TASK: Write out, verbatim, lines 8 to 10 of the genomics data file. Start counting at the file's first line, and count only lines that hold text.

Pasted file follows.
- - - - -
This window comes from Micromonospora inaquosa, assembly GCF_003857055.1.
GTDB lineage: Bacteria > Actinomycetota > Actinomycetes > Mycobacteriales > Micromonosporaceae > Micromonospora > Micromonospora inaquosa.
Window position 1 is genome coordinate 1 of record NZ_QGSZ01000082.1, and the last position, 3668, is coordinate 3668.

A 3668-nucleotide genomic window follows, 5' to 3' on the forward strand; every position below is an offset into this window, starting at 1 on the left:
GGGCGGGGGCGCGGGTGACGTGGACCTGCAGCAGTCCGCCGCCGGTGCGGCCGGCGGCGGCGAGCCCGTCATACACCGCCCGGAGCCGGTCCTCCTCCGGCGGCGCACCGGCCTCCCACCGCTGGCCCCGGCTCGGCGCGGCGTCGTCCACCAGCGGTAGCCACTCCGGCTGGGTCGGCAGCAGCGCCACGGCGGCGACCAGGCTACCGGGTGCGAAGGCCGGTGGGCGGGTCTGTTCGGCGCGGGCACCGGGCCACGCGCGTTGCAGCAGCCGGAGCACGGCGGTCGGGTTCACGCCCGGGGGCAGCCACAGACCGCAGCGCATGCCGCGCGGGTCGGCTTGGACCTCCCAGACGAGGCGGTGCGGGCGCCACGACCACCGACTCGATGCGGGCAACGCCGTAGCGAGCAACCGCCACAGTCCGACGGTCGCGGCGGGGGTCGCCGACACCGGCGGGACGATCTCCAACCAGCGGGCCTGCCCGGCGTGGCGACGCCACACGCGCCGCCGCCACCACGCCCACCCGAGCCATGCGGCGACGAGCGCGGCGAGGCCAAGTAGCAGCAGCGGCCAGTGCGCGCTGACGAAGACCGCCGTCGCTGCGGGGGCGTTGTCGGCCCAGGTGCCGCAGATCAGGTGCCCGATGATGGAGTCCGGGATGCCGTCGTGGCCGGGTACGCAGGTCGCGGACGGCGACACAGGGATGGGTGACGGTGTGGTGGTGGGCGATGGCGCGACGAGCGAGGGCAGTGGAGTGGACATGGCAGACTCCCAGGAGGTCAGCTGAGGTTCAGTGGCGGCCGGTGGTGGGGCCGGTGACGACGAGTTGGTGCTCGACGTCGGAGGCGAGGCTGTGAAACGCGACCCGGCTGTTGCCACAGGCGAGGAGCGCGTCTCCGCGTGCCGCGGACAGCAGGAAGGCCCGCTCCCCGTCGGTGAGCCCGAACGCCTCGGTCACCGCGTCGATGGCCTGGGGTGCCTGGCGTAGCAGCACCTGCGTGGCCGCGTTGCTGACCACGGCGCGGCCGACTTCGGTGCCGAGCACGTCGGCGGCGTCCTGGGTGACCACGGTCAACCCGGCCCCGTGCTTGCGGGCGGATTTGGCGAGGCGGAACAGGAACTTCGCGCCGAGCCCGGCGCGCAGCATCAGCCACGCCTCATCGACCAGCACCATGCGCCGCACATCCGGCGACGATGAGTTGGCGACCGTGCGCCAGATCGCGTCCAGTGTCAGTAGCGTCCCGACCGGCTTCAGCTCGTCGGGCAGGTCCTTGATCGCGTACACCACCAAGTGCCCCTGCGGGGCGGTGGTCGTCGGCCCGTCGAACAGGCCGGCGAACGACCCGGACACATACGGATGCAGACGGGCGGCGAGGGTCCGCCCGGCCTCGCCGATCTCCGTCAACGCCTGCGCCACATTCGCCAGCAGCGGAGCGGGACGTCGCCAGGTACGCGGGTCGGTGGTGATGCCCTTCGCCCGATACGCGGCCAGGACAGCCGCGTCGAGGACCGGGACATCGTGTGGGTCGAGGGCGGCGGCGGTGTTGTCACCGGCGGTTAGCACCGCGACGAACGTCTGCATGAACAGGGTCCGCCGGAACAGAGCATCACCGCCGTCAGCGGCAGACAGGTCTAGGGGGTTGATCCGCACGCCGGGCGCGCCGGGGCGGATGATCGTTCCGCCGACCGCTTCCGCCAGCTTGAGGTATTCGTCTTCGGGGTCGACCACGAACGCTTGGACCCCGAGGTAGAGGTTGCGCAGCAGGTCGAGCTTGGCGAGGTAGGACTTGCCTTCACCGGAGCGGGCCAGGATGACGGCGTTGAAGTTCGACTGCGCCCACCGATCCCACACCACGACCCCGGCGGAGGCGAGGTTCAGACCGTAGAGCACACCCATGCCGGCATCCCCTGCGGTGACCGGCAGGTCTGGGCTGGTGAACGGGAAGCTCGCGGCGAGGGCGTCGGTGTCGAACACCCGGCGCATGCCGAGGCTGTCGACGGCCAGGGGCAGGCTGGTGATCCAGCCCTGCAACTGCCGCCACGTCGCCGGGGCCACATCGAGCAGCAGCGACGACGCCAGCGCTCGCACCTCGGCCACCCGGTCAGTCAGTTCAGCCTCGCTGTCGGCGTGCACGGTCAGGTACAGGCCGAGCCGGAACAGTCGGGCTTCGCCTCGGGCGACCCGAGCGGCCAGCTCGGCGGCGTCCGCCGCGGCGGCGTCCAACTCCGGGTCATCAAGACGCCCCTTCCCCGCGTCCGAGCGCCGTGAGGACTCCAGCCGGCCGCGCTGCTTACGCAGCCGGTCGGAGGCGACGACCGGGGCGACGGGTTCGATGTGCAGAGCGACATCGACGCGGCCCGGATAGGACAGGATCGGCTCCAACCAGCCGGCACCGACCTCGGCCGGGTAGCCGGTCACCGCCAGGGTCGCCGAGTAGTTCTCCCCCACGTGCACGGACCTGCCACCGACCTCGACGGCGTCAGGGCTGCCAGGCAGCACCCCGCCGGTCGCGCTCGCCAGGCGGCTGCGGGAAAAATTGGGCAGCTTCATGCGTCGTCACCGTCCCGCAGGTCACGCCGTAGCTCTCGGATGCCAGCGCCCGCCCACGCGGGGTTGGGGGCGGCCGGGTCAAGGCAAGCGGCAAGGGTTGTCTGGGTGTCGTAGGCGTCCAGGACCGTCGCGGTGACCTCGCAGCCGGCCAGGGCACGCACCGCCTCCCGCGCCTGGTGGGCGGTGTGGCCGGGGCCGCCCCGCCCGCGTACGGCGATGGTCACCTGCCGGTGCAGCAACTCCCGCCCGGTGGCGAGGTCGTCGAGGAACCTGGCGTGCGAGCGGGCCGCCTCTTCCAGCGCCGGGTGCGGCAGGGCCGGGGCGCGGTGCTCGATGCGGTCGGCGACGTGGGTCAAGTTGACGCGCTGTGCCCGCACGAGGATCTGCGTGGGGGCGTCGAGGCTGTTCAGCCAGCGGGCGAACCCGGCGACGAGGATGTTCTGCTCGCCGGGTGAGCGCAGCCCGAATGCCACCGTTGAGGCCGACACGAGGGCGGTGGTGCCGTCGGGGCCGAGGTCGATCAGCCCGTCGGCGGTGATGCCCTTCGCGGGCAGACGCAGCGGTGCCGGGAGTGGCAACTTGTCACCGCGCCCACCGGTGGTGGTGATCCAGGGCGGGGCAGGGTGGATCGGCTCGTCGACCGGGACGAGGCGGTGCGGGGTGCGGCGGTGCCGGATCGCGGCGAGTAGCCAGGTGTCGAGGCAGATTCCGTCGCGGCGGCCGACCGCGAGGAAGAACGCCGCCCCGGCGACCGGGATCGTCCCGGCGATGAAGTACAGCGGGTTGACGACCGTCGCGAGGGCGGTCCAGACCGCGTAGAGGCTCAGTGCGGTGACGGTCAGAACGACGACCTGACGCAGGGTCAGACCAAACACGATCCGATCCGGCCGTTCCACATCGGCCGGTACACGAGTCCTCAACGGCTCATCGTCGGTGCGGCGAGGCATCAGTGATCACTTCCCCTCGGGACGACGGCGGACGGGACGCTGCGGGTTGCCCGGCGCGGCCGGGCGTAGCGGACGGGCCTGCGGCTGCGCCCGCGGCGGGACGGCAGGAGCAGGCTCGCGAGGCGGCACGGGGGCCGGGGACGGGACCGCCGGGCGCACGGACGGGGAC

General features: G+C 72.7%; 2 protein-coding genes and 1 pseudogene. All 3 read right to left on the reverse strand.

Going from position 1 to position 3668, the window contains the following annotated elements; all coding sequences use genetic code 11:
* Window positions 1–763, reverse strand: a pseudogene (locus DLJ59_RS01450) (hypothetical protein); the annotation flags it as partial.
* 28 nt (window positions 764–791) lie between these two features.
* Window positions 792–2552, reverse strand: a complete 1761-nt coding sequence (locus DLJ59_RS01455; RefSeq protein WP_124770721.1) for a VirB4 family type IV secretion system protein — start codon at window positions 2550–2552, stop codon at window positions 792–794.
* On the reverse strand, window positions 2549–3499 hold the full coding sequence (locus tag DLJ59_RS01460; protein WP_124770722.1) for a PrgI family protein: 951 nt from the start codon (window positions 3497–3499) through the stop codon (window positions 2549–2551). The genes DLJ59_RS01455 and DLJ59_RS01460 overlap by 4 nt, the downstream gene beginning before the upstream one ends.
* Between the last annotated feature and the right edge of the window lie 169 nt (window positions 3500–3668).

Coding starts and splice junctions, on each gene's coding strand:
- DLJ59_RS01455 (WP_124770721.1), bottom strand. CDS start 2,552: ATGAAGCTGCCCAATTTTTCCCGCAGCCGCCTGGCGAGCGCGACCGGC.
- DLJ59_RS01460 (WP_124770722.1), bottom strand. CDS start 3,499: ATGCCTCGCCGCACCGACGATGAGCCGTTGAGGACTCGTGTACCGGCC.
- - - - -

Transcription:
* Window positions 1–763, reverse strand: a pseudogene (locus DLJ59_RS01450) (hypothetical protein); the annotation flags it as partial.
* 28 nt (window positions 764–791) lie between these two features.
* Window positions 792–2552, reverse strand: a complete 1761-nt coding sequence (locus DLJ59_RS01455; RefSeq protein WP_124770721.1) for a VirB4 family type IV secretion system protein — start codon at window positions 2550–2552, stop codon at window positions 792–794.